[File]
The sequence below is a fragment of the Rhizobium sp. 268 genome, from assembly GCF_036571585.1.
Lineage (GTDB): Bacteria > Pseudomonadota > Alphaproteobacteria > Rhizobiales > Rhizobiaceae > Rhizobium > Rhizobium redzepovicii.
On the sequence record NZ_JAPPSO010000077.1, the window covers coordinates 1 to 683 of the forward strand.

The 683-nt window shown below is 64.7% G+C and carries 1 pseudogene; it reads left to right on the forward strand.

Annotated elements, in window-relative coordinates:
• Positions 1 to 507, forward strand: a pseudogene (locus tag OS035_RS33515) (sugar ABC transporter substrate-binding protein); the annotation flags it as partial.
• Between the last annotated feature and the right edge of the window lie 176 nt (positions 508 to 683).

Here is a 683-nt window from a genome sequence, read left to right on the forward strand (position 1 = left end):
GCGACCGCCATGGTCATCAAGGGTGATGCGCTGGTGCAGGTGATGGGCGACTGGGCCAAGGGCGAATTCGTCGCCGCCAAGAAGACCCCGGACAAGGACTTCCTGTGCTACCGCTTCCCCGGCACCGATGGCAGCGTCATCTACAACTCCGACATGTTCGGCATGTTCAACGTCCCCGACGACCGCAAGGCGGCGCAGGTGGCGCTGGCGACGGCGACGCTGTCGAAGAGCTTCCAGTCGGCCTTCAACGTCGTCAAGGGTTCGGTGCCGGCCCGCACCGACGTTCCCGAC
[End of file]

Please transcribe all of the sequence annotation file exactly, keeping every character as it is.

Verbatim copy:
The sequence below is a fragment of the Rhizobium sp. 268 genome, from assembly GCF_036571585.1.
Lineage (GTDB): Bacteria > Pseudomonadota > Alphaproteobacteria > Rhizobiales > Rhizobiaceae > Rhizobium > Rhizobium redzepovicii.
On the sequence record NZ_JAPPSO010000077.1, the window covers coordinates 1 to 683 of the forward strand.

The 683-nt window shown below is 64.7% G+C and carries 1 pseudogene; it reads left to right on the forward strand.

Annotated elements, in window-relative coordinates:
• Positions 1 to 507, forward strand: a pseudogene (locus tag OS035_RS33515) (sugar ABC transporter substrate-binding protein); the annotation flags it as partial.
• Between the last annotated feature and the right edge of the window lie 176 nt (positions 508 to 683).

Here is a 683-nt window from a genome sequence, read left to right on the forward strand (position 1 = left end):
GCGACCGCCATGGTCATCAAGGGTGATGCGCTGGTGCAGGTGATGGGCGACTGGGCCAAGGGCGAATTCGTCGCCGCCAAGAAGACCCCGGACAAGGACTTCCTGTGCTACCGCTTCCCCGGCACCGATGGCAGCGTCATCTACAACTCCGACATGTTCGGCATGTTCAACGTCCCCGACGACCGCAAGGCGGCGCAGGTGGCGCTGGCGACGGCGACGCTGTCGAAGAGCTTCCAGTCGGCCTTCAACGTCGTCAAGGGTTCGGTGCCGGCCCGCACCGACGTTCCCGAC